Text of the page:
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Seven steps to reducing impact when enjoying the great outdoors

Protecting the environment and living by the principles of leaving no trace behind may seem insignificant until a person considers the combined effects of millions of people traveling to the same outdoor points of interest. Over time, simply walking or moving through wild areas can degrade natural surroundings.

The U.S. National Park Service reminds nature lovers that everyone has a role in protecting wild spaces. Park visitors should be conscious of how their behaviors affect animals, plants, ecosystems, and even other people. The concept of the Leave No Trace program is comprised of seven principles. These can serve as a starting off point of reference when taking part in outdoor activities. Leave No Trace courses are available nationwide. Here’s a look at the seven principles.

1. Plan ahead and prepare

Planning ahead helps outdoor enthusiasts accomplish their goals safely and with preserving natural resources in mind. Knowing regulations, visiting in small groups, scheduling trips to avoid busy times of year, and thinking about ways to minimize damage should all be part of the planning process.

2. Travel and camp on durable surfaces

Durable surfaces are those designed to be used as maintained trails and campsites. They include gravel, rock, dry grasses, and snow. Visitors should avoid walking on natural vegetation and trailblazing. Stick to existing trails and campsites.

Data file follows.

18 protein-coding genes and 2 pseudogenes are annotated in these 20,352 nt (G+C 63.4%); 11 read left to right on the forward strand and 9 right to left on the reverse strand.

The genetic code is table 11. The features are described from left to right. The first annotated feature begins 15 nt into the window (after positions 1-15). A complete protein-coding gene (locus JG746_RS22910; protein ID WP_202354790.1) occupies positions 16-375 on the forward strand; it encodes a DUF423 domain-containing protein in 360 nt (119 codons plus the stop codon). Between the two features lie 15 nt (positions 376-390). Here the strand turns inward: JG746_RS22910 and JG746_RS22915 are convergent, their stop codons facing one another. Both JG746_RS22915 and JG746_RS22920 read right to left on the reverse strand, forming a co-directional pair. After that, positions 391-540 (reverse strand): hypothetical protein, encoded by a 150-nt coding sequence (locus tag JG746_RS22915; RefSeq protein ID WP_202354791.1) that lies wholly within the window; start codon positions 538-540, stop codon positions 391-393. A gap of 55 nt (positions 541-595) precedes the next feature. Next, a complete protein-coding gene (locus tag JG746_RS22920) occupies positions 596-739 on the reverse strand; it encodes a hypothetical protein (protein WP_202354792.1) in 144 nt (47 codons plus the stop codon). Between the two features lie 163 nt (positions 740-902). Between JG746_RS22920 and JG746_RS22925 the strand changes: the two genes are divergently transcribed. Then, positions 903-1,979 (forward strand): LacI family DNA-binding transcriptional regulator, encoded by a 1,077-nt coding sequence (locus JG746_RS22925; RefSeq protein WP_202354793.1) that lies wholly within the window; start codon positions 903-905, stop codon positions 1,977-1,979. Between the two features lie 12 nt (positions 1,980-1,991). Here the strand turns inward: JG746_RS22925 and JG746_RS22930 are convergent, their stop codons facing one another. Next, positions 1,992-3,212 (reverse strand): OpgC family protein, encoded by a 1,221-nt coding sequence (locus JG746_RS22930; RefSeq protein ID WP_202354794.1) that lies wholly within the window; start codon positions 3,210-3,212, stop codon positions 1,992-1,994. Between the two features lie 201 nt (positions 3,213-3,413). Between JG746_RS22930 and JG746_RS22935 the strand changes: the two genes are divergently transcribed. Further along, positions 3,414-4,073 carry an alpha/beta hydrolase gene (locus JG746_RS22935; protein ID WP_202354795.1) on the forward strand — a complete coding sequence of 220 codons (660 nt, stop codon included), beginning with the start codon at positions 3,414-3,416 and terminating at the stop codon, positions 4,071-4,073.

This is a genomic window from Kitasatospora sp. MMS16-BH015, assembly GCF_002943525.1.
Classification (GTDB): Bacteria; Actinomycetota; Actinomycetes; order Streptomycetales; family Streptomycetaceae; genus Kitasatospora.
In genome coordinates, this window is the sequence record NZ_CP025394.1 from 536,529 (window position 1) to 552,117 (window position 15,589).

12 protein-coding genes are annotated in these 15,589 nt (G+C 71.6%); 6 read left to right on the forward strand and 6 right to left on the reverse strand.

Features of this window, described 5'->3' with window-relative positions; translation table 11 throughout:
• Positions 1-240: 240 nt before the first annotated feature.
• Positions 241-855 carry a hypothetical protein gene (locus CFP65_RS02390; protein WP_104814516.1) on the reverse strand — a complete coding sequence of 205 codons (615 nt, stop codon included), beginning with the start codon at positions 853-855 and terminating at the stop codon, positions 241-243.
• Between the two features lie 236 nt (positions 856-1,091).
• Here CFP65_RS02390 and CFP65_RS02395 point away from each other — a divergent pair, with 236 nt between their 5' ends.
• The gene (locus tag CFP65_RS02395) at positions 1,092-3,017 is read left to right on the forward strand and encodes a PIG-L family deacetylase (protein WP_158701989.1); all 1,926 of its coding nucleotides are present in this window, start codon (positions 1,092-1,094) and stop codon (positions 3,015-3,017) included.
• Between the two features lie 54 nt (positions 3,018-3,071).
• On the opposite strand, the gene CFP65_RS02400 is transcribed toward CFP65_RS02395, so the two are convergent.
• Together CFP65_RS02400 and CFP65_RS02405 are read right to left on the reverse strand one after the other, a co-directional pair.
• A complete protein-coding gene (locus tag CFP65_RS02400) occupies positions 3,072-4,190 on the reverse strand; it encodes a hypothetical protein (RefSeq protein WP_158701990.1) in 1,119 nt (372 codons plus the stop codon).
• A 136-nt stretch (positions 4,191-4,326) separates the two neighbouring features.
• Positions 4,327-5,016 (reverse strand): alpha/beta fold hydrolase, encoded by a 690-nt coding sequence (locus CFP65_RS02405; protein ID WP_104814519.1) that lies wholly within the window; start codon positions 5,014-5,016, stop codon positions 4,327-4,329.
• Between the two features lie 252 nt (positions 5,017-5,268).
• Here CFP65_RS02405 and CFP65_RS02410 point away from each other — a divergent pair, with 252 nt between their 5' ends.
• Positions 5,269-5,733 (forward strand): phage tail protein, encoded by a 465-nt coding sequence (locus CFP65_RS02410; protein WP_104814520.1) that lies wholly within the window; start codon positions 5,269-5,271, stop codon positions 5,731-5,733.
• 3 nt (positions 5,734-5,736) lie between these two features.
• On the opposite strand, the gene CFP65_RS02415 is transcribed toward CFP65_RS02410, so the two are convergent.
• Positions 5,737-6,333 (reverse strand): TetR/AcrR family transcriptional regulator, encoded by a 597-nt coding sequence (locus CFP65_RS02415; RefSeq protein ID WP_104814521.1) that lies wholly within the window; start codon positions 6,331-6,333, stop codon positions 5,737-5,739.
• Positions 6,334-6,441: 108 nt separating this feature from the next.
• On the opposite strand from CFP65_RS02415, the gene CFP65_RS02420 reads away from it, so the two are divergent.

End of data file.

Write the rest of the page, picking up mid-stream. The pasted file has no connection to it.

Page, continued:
3. Properly dispose of waste

“Carry in/carry out” means trash should be packed up and disposed of in proper receptacles. In addition, inspect surroundings for spilled food or litter. Waste also applies to waste water and human waste. Proper disposal of waste water can help prevent contamination of the ground and natural water surfaces. Learn how to properly handle waste based on the site you will be visiting.

4. Leave what you find

Do not take vegetation or other structures from natural areas. Avoid digging or modifying sites. Also, do not touch cultural or historical structures and artifacts.

5. Minimize campfires

When fires are needed, use established fire rings, pans or mound fires. Consider using a lightweight camp stove for cooking and a lantern for illumination. Keep fires small and only use downed and dead wood.

6. Respect wildlife

Outdoor enthusiasts should never feed or approach wild animals; observe from a distance. Control pets or leave them at home if they will disturb animals. Avoid visiting certain areas during mating and nesting seasons.

7. Be considerate of others

You will not be the only person trying to enjoy nature. Therefore, keep voices and other noises low. Camp quietly and let the sounds of nature prevail. Maintain distance from other campsites and groups. Try to blend into the surroundings as much as possible.

Nature lovers should do their best to minimize their impact on their natural surroundings, which can help protect these spaces for years to come.

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